Over the past decade many well-known life assurance companies, building societies, and unit trust and fund management groups have set up subsidiaries in offshore centres such as the Channel Islands, Isle of Man, Dublin and Luxembourg. While they can be used by the local inhabitants and Britons working abroad, they are mostly for British residents who want to benefit from the advantages on offer.
Some offshore deposit-taking subsidiaries offer a slightly better rate of interest than their mainland branches. Midland Bank's Isle of Man operation, for example, is paying 5 per cent gross for 30-day deposits compared with the 4.25 per cent available in high-street branches.
One advantage of investing in an offshore life fund is that the insurance company does not have to pay capital gains or income tax on its investments. This means that its fund can grow at a faster pace than its UK equivalent.
There also tend to be fewer restrictions on the amount that can be invested in any particular company, sector or country. This could, however, mean that there could be greater risks and that unit prices could be more volatile.
But the main benefit of investing offshore is the ability to defer tax. Legally, any income from earnings or investment and any capital gains have to be declared. Avoiding tax by not declaring them is illegal.
If, however, they are rolled up in the offshore fund, with the money reinvested, then any income or capital gains tax will be deferred. Tax will only become payable when the investment is encashed. Whether run by an insurance company or by a fund management group, investment in an offshore roll-up fund can provide a useful vehicle for retirement planning.
Many people who are higher-rate taxpayers revert to the standard-rate band on retirement. Others, such as married women with a limited pension, may pay little or no tax on retirement. In such cases their tax liability from offshore earnings is minimised.
There is also no maximum amount that can be invested overseas. Nor is there any maximum investment limit in any one year as is the case with personal equity plans.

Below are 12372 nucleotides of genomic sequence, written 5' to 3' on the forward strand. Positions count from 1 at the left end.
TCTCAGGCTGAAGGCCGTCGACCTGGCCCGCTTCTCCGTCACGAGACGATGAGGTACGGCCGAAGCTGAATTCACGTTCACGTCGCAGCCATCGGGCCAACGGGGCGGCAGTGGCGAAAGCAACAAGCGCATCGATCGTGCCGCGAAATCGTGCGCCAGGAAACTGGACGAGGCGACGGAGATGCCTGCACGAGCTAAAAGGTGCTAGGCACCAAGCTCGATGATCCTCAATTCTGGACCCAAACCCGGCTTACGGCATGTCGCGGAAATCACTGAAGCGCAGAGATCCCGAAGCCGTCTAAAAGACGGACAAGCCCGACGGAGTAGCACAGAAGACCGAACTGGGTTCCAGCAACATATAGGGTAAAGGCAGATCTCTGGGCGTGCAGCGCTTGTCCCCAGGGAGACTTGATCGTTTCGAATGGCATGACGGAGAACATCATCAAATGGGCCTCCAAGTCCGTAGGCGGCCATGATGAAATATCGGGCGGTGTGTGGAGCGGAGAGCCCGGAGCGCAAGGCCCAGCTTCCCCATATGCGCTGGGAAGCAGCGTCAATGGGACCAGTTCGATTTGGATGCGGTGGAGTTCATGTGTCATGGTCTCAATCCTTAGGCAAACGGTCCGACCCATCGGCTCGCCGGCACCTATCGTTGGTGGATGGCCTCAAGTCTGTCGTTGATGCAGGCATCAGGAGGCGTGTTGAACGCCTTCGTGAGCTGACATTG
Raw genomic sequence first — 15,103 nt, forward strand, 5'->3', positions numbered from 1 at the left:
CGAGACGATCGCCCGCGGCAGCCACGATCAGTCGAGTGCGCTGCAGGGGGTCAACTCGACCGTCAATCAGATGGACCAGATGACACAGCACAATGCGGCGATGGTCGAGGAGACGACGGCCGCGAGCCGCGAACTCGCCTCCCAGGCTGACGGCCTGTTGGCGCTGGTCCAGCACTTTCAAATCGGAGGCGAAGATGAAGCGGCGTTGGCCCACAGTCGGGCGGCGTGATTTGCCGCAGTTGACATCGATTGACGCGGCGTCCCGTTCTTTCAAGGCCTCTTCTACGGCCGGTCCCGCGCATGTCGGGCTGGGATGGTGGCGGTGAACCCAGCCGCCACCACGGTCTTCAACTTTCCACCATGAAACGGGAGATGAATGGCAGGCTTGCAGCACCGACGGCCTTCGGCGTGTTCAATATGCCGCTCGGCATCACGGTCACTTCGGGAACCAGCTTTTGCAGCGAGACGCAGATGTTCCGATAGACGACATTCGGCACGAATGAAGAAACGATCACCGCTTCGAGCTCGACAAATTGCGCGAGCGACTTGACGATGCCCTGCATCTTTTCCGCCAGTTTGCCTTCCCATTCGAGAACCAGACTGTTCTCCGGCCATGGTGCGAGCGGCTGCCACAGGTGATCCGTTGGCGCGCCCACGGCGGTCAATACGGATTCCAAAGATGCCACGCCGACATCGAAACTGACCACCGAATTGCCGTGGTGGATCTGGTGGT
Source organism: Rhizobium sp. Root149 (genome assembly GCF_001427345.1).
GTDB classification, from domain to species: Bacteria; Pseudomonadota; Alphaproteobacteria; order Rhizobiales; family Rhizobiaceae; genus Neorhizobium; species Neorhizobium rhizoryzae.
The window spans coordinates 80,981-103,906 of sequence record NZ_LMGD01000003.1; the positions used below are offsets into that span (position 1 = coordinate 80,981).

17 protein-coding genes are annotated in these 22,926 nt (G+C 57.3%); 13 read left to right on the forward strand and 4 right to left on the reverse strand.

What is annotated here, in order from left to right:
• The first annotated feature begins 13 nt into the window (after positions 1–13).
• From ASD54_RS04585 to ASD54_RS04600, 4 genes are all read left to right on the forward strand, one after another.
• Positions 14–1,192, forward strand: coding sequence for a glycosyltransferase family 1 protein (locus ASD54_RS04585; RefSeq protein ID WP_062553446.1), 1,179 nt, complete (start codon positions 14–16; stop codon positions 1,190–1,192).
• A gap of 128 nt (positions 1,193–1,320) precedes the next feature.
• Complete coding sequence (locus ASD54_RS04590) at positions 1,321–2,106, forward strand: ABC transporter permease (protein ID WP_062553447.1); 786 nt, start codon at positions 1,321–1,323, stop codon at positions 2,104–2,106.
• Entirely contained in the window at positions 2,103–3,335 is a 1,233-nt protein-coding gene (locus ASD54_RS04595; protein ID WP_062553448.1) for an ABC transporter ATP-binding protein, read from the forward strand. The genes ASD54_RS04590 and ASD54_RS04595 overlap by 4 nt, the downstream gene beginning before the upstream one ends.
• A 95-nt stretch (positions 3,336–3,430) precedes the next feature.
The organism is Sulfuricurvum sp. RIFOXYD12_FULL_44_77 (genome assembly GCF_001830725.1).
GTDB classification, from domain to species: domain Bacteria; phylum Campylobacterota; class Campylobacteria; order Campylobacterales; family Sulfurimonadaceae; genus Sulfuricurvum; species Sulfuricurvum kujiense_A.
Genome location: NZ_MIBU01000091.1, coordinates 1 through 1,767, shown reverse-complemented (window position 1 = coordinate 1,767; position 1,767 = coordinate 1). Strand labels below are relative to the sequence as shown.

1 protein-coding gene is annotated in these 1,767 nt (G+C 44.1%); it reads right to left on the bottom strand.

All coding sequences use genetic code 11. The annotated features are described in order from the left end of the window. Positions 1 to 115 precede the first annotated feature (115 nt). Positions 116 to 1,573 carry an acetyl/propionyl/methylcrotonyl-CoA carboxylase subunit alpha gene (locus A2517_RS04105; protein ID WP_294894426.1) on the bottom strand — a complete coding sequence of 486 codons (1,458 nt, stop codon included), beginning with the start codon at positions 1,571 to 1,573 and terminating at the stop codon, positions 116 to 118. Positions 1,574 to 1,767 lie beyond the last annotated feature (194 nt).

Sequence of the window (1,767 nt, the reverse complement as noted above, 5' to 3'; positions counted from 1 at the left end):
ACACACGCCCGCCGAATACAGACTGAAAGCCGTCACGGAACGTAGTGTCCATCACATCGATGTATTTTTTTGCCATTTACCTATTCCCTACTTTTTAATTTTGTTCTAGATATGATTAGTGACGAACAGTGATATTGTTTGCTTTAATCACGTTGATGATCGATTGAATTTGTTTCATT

For an investor intending to move abroad, either before or after retirement, offshore investment has added attractions. If cashed in after moving overseas, there will be no UK tax liability.
Offshore funds can have other roles. Philip Saunders, a director of Guinness Flight, the fund management group, says that many parents are starting to be alarmed at the cost of university education.
He says: "It is likely that children whose parents have a joint income as low as pounds 32,000 a year will not receive any grant and will have to pay the full cost of accommodation, books and living expenses.
"An investment in an offshore fund, in a child's name, will grow tax free until the child is 18 and realises the investment to fund education costs. Since the child is likely to have little or no taxable income, any gains can be set off against unused tax reliefs."
Investing in offshore life assurance bonds can be useful in avoiding inheritance tax but this technique is likely to be short-lived. The Government has issued a consultative paper on changes in the rules and a Labour government is also unlikely to leave them unchanged.
When investing offshore, charges tend to be slightly higher than with the equivalent mainland investment vehicle. Off-shore unit trusts, for example, tend to levy around 0.5 per cent to 1 per cent more on annual charges.
For safety and value it pays to consult an independent financial adviser or stockbroker and make sure that you understand how your money is being invested and the risks involved.
In the long term you would expect a higher return with one of the Asian "tiger" specialists, such as Newport Capital, but these shares are volatile so you need to take the long view and avoid selling at the wrong time.
Savers must also show caution when looking at any offshore investment as it will not have the benefit of the full range of investment protection in more conventional UK mainland investment vehicles.
For added security you may prefer to invest with a well-known name, though make sure that it is a subsidiary of the familiar parent. Some rogue companies have set up overseas with names similar to those of well-known saving institutions, when in fact they are unrelated.Reuse content